URC Daily Devotion 4 June 2023

4 June 2023
Psalm 137

By the waters, the waters of Babylon,
we sat down and wept, and wept for thee, Zion.
       We remember thee, remember thee, remember thee, Zion.

On the willows, the willows of Babylon,
we hung up our harps, our harps brought from Zion.
       We remember thee, remember thee, remember thee, Zion.

Those who carried us, who carried us to Babylon,
asked us for a song, a song of thee, Zion.
       We remember thee, remember thee, remember thee, Zion.

On the alien soil, the alien soil of Babylon,
how dare we to praise, to praise thy God, Zion?
       We remember thee, remember thee, remember thee, Zion.

By the waters, the waters of Babylon,
we sat down and wept, and wept for thee, Zion.
       We remember thee, remember thee, remember thee, Zion.

vv 1, 5 traditional
vv 2-4, Carl P Daw  © 1996 Hope Publishing Company

You can hear this sung as a round here


Growing up in the 1970s, it was the buoyant disco-reggae of Boney M (covering the Melodians’ Rastafari-influenced version) that I remember as my earliest encounter with Psalm 137. But our setting today is a somewhat older one. Popularised in 1971 by Don McLean as the final track of his seminal American Pie album, its musical origins are traced back to the 18th century English church musician Philip Hayes.

And its textual origins: in the 6th century BCE, a group of forcibly-displaced Judeans (perhaps a guild of musicians from Jerusalem’s by-then-destroyed Temple?) find themselves tormented by their Babylonian captors’ demands to be entertained with a song of their homeland. Though their immediate response is to set aside their instruments in sorrow, what emerges is a kind of song – this Psalm. Yet it is a joyless song; indeed the Biblical text incorporates (in a verse not included in today’s setting) a bitter exhortation to utmost violence.

Centuries pass but – like the overlapping lines of a round – human society continues to witness ever-repeating cycles of brutality and retribution. Meanwhile even if the inner verses provided here by Carl Daw anchor today’s text more firmly to its Biblical source, the stark simplicity of the “traditional” version hauntingly conveys a restless yearning for something that’s felt to be lost, but still remembered.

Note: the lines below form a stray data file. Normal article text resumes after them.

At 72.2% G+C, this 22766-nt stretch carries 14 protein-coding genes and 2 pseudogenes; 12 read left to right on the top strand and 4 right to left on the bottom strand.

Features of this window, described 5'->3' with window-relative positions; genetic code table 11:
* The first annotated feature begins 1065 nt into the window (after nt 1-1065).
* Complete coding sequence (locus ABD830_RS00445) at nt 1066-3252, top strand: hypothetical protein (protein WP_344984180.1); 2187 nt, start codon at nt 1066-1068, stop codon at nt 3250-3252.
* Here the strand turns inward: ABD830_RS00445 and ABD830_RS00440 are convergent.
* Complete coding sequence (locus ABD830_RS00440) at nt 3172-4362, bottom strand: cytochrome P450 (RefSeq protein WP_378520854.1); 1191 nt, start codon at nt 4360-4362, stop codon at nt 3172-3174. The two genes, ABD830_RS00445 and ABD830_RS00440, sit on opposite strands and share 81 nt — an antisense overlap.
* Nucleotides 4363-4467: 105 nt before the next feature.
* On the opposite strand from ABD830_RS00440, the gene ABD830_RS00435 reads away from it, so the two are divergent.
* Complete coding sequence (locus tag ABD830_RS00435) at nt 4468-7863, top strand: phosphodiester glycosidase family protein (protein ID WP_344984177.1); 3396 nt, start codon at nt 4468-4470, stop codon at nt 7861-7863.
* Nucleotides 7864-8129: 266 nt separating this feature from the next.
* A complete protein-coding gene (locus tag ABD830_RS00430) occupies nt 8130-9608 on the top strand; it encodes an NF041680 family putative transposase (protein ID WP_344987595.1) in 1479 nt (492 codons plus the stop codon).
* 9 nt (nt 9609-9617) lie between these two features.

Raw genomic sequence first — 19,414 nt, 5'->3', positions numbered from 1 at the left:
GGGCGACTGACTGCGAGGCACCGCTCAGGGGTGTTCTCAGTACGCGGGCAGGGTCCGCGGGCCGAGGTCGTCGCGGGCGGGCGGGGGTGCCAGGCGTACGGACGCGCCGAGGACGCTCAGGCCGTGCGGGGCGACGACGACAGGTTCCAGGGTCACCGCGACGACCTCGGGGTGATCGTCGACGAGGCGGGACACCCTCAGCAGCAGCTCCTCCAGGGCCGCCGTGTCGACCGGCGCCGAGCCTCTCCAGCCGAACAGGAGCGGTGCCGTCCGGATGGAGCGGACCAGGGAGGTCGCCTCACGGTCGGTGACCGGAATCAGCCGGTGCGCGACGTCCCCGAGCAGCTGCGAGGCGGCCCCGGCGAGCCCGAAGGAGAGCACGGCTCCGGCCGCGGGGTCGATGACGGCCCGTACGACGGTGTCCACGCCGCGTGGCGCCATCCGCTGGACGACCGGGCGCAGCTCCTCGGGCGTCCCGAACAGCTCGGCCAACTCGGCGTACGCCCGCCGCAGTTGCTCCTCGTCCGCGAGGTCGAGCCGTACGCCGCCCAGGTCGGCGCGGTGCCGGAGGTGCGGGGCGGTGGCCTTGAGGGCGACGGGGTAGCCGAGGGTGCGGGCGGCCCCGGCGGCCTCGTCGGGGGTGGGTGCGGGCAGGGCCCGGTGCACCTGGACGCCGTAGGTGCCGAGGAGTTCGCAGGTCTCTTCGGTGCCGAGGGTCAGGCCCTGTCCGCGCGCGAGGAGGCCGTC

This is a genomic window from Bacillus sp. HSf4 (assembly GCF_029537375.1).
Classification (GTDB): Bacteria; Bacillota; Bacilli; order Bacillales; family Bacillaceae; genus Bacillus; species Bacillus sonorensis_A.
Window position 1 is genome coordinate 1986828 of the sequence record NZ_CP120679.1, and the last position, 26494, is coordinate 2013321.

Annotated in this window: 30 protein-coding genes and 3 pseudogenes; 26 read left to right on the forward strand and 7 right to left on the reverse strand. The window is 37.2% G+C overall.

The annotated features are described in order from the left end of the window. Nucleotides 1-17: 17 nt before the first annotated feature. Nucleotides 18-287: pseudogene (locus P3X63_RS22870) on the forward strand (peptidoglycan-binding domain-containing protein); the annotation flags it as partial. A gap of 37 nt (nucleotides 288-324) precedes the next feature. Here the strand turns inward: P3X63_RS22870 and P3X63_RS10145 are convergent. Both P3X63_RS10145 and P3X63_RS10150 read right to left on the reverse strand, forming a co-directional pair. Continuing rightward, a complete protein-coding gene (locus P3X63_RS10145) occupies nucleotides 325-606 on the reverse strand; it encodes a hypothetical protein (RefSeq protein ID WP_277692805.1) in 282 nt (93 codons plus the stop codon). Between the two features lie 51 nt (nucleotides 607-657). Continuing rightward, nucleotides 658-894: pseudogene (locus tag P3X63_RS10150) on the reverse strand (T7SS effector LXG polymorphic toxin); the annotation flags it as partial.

Perhaps it invites singers and hearers alike to ask: Who or what is our “Babylon”?

Perhaps too it confronts us with an uncomfortable but necessary choice. Will we be captive to our own yearning for a remembered “Zion” of former days? Or, like the community-in-exile to which the prophet Jeremiah wrote (Jeremiah 29:4-7), will we learn to find and follow God’s purpose even where we feel disconnected and displaced?

And as Jesus took up the prophet Isaiah’s manifesto of liberty to those once held captive (Luke 4:18-19, Isaiah 61:1-4), will we take courage to proclaim a coming freedom not just for ourselves, but for all who are in thrall?


Lord Jesus,
you have shared our humanity
and endured our inhumanity.
Yet not even the power of death
could hold you in exile from heaven’s throne.
Strengthen us, we pray;
dry our tears;
cleanse us from our bitterness;
that we may know your presence with us now,
and may look with joy to our final homecoming.




Today’s writer

The Rev’d Dominic Grant, Minister, Barnet URC & St Andrew’s Chesterfield Road URC


New Revised Standard Version Bible: Anglicized Edition, copyright © 1989, 1995 National Council of the Churches of Christ in the United States of America. Used by permission. All rights reserved worldwide.

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